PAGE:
Digital Collection URL http://digital.lib.uh.edu/collection/p15195coll22
Repository Special Collections, University of Houston Libraries
Repository URL http://info.lib.uh.edu/about/campus-libraries-collections/special-collections
Use and Reproduction This item is in the public domain and may be used freely.
Item Description
Title Page 4
Format (IMT)
  • application/pdf
File Name _0648_L.pdf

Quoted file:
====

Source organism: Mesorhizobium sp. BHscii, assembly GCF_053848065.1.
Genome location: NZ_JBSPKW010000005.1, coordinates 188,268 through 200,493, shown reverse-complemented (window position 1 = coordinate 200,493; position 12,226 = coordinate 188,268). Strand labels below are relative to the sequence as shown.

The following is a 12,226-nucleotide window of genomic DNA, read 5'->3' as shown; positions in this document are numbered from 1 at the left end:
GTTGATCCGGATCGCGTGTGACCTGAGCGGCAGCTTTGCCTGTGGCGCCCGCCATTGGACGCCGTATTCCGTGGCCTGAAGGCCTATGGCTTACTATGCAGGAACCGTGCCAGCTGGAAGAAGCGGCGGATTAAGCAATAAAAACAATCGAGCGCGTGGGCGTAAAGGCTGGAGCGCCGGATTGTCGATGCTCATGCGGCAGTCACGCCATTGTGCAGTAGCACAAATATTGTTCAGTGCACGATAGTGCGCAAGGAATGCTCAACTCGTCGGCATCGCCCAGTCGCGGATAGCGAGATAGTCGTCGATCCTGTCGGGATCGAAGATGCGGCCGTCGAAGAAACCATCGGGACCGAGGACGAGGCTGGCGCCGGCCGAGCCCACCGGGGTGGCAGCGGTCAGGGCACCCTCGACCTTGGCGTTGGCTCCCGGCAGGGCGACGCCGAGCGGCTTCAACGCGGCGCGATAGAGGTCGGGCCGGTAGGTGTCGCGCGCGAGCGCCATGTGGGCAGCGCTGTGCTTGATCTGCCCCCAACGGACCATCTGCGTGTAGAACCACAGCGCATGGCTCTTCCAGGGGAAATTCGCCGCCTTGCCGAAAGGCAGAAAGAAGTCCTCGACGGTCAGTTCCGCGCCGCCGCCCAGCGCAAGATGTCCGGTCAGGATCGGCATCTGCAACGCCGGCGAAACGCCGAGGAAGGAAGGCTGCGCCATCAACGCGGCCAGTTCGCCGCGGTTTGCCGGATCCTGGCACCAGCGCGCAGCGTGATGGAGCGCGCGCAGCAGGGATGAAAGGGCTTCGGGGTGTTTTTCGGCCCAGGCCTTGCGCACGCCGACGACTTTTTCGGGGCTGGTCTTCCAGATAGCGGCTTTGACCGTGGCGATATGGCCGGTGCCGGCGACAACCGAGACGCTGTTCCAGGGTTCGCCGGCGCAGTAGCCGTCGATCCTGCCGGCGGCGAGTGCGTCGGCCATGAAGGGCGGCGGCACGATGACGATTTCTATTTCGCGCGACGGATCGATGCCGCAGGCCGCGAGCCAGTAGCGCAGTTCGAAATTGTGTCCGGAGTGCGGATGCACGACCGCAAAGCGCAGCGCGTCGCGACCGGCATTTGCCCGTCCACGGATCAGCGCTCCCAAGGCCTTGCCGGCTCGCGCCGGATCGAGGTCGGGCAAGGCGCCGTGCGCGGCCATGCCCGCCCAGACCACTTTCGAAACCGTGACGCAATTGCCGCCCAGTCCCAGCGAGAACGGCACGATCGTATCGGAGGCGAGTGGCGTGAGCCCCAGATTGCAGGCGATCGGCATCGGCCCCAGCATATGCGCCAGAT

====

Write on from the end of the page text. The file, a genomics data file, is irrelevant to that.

Transcript Page 4 First American Fleet ( Continued from Page 1.) unsatisfactory as the navy of one colony would remain peacefully at home while British ships were attack­ing the coast of its neighbor. In 1775 Congress authorized the construction of an American Fleet and on December 22, 1775, Esek Hop­kins was appointed Commander- in­Chief of the Navy with a salary of $ 125.00 per month. With the exception of the President of the United States, he was the only man in history to hold this title. Eight of these ships were completed by January, 1776. With green crews and a fleet whose total armament was only one hundred and ten guns, Hopkins was ordered to attack the British forces in Chesapeake Bay, off the Carolinas, and off Rhode Island. Failing to find the British forces off the mouth of the Chesapeake, Hopkins proceeded to capture some munitions of war at Nassau, Bahamas. These munitions would have been gladly welcomed bY' the Colonies who were always short of powder; but, unfor­tunately, on the return to Rhode Is­land, Hopkins' fleet was attacked by the British ship Glasow, of twenty guns, which inflicted appreciable dam­age and escaped. · During the Revolutionary War other ships were added to the Navy, but as England had eighty- five men- of­war in American waters, this Colon­ial Navy accomplished little until the arrival of the French Fleet, when the two flee. ts combined obtained command of the sea, and forced the surrender of Cornwallis at Yorktown. When peace was signed, the navy ships were sold or given away and by 1785 there was no navy. In 1796 Washngton urged the main­tenance of a Naval Force, saying, " To secure respect to a neutral flag requires a Naval Force, organized and ready to vindicate it from in­sults and aggression. This may even prevent the necessity of going to war by discouraging belligerant powers from committing such violations of the rights of the neutral party, as may, first or last, leave no other op­tion". THE BLUE ' BONNET How To Play Bridge Pick up your cards as dealt. You will be ready to bid ahead of the others. If your hand is rotten, mention it. It will guide your partner in his bid and play. If your partner bids first, don't hesitate to raise- he has to play it. Never hurry. Try several cards on a trick until you are sure which one you prefer. Occasionally ask what are trumps. It will show you are interested. Don't show lack of interest while you are dummy. Help your partner out with suggestions. Talk about other subjects during the game. It makes for good- fellow­ship. Feel free to criticize your partner. He will do much better as a result. Always trump your partner's best tricks. Never take a chance. If it is a money game, always quit when you are ahead. The folks will remember you. Always explain your plays, particu­larly when set. It shows your card knowledge. Disagree with established rules and conventions. You will be known for a person of independent mind. Eat chocolate creams or other adhe­sive candy to keep cards from skid­ding. ....... Answers ( Continued from Page 3.) The molded ... breadth of a ship is the breadth of the ship at its widest point measured to the outside sur­face of the frames. Camber is the curvature given to the weather decks to help drainage and give more added strength. Sheer is the excess of freeboard forward or aft over that amidships. Deadweight tonnage is the number of tons of stores, fuel, and cargo a ship can carry without exceeding her designed draft: Gross tonnage is the volume of a ship below the main deck in cubic feet divided by a hun­dred: Net tonnage is the volume of the cargo space in cubic feet divided by a hundred. t u. s. s. Houston- 2- 2- 39- 900. For a 10,000 ton ship five or more years from date of commission it is es­tamated that there is 2 to 4 hundred tons of paint on her. * * * * The first U. S. warship of iron, using steam was the l\ UCHIGA , built at Erie, Pa., in 1844. On June 17, 1905 the ship was reconditioned as a steam vessel. She was finally stricken from the Navy List on March 12, 1927 after 85 years of service. * * • * The first Navy Yard acquired, after the establishment of the Navy De­partment, was the Portsmouth Navy Yard, Portsmouth, N. H. on April 30, 1798. The Government purchased 58 acres at that time, for which it paid $ 5,500. • • • • A nautical mile or " Knot" is 6080 feet. Three nautical or marine miles equal one marine league. * * * * The first U. S. warship to circum­navigate the globe was the U. S. S. Vin­cennes, commanded by Captain Wil­liam Finch. She left New York Sep­tember 3, 1826 and returned via the Cape of Good Hope on June 8, 1830. * * * * The anchors of the battleship U. S. S. WEST VIRGI IA ( of which she car­ries three) each weight ten tons. * • • * The Navy today is operating 478 engineering plants in vessels. These range from the 180,000 horse- power turbo- electric drive plants in the large a: rcraft carrel'S to a 240 horsepower diesel plant in some of the smaller district craft. • * • • aval tugs are classified as ocean­going tugs and harbor tug . Ocean­going tugs are named after Indian Tribes, and harbor tugs are assigned names of Indian Chiefs and words of Indian language.